The natural numbers are the numbers 1, 2, 3, 4, … . Real numbers are numbers such as 10.4541, 3.14, -2358.541, etc., etc.

Obviously, there is an infinite number of natural numbers. No matter what natural number I name, you can name one that’s bigger. And likewise, obviously there is an infinite number of real numbers.

Nevertheless, there are more real numbers than natural numbers!

That means that (i) there is more than one infinity and that (ii) some infinities are bigger than other infinities. As astonishing as that may seem, Cantor’s diagonalization argument proves it.

Consider any function whose input is a natural number and whose output is a real number between 0 and 1. Call the function “f”. Now, let’s write a table for f:

n f(n)

– —-

1 0.**8**89579989…

2 0.4**3**4358948…

3 0.54**8**985443…

4 0.323**2**98545…

5 0.6259**8**5948…

6 0.78535**4**389…

… …

The table displays the value of f for each natural number. So, for example, the first entry states that f(1) = 0.889579989…

A “…” at the end of a value of f(n) signals that the value of f(n) is an infinitely long decimal. We can treat each real number between 0 and 1 as an infinitely long decimal, without loss of generality. For example, if we have 0.5, then we simply write 0.500000000… .

The specific values of f don’t matter, because we are considering any function from the natural numbers to [0, 1]. I just made up some values for illustrative purposes.

You’ll notice that I’ve bolded some of the digits in the table. Let’s construct a number from those digits.

Doing that, we obtain 0.838284… . Now, let’s add 1 to each digit of 0.838284… . Of course, we get 0.949395… .

Surprisingly, 0.949395… cannot possibly be in the table!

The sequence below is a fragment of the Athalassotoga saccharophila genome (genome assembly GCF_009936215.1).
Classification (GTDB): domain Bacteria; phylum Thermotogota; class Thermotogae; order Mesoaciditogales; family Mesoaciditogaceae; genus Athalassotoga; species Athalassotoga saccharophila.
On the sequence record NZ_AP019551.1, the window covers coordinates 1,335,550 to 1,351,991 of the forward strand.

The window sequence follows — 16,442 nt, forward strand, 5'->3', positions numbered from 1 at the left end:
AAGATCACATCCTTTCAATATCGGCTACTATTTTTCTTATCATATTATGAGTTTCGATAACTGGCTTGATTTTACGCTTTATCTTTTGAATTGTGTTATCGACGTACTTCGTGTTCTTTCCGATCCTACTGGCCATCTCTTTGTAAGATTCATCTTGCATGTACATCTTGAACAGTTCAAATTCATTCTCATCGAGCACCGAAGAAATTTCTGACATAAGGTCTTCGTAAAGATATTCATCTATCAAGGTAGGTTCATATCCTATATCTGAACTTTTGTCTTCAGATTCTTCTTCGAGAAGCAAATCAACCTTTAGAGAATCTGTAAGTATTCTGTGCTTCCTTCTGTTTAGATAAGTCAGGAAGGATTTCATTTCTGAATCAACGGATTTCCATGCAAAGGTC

0.949395… can’t be equal to f(1), because it differs from f(1) in its first digit. Likewise, it can’t be equal to f(2), because it differs from f(2) in its second digit. And in general, 0.949395… can’t be equal to f(n), because it differs from f(n) in its nth digit.

So, no matter what natural number you put into the function, there will be a real number that you can’t get out. So, there are more real numbers than natural numbers!

In mathematical jargon, the real numbers are *uncountably infinite*.

But what does it mean to say that a set is “uncountable”?

To see that, consider what you’re actually doing when you count something. If you will, start counting the keys on your keyboard. When you look or point at the first key, you say or think, “1.” When you look or point at the second key, you say or think, “2.” And so on.

In other words, you are associating natural numbers with members of a set (i.e., the set of keys). You’re done counting when you’ve associated each key with one (and only one) natural number.

But, as we’ve seen, you can’t do that with the real numbers. Even if you could go through all the natural numbers, there would be real numbers that you couldn’t associate a natural number with. So, the real numbers are uncountable.